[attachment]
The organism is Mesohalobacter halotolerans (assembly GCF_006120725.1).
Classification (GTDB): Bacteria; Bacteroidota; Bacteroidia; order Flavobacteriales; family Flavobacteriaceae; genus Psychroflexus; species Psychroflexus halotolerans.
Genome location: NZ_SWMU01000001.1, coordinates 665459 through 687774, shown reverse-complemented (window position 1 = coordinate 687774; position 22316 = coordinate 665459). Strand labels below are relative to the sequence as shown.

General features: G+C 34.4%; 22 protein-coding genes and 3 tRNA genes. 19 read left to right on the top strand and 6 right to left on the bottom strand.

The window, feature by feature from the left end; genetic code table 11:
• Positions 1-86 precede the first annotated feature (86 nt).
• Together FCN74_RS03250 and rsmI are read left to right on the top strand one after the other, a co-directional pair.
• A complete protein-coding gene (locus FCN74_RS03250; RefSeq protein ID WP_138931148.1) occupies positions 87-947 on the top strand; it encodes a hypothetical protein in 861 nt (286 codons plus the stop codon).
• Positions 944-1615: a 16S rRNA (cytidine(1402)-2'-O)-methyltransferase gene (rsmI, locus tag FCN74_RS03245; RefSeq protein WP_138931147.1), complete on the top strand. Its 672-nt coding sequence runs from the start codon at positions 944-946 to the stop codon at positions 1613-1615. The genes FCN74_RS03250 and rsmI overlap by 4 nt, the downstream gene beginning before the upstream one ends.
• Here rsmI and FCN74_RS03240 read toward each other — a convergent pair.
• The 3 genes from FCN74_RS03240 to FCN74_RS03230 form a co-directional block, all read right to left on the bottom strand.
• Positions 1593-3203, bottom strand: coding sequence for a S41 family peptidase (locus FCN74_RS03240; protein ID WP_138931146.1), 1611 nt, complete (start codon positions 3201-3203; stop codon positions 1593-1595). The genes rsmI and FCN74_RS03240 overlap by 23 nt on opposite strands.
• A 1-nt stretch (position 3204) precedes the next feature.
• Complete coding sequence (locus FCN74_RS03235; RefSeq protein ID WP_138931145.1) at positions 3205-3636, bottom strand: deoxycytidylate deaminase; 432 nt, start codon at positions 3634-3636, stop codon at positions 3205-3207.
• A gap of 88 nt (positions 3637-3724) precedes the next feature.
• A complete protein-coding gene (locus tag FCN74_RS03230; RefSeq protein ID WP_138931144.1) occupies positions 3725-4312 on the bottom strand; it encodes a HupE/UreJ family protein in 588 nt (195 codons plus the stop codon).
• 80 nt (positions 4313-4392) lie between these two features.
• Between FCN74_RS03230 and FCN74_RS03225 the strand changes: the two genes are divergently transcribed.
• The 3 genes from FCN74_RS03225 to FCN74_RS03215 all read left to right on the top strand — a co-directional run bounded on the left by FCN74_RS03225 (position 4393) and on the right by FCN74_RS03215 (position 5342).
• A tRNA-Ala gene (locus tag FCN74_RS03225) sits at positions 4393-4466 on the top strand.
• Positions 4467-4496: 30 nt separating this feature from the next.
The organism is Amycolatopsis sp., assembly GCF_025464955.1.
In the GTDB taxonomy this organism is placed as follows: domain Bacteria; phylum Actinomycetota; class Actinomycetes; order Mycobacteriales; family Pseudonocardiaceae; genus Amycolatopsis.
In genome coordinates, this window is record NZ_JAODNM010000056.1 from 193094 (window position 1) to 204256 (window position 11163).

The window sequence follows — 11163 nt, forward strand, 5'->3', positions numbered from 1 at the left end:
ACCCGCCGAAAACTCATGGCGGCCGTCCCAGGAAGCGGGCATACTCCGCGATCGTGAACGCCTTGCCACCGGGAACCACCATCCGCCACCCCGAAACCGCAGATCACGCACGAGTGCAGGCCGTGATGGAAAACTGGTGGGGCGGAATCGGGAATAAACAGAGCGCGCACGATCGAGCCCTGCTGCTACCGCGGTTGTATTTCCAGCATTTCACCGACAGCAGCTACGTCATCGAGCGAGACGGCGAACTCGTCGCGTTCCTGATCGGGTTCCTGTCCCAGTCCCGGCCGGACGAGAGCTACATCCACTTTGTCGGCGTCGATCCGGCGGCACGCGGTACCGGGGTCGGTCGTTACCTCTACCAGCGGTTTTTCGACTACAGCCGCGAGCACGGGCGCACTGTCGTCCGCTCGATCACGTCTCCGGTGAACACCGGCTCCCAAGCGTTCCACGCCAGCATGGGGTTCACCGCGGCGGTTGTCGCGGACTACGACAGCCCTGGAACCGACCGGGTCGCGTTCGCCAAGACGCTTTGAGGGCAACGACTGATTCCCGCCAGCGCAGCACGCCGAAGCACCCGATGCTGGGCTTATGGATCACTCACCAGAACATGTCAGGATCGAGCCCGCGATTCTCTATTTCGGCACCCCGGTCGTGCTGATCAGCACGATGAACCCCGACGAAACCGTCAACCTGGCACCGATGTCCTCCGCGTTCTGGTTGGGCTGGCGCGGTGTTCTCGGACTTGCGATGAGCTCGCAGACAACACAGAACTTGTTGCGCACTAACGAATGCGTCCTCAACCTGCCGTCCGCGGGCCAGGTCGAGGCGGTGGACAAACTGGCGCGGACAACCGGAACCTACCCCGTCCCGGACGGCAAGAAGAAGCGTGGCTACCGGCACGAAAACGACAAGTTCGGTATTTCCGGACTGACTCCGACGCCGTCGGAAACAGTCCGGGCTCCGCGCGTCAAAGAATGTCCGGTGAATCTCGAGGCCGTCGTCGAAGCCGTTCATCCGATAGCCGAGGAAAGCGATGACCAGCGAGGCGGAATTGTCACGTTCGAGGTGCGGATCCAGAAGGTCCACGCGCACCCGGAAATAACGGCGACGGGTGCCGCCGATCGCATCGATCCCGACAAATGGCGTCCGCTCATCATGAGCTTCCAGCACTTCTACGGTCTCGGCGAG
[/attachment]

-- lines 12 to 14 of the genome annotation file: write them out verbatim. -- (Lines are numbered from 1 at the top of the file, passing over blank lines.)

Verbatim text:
• Positions 1593-3203, bottom strand: coding sequence for a S41 family peptidase (locus FCN74_RS03240; protein ID WP_138931146.1), 1611 nt, complete (start codon positions 3201-3203; stop codon positions 1593-1595). The genes rsmI and FCN74_RS03240 overlap by 23 nt on opposite strands.
• A 1-nt stretch (position 3204) precedes the next feature.
• Complete coding sequence (locus FCN74_RS03235; RefSeq protein ID WP_138931145.1) at positions 3205-3636, bottom strand: deoxycytidylate deaminase; 432 nt, start codon at positions 3634-3636, stop codon at positions 3205-3207.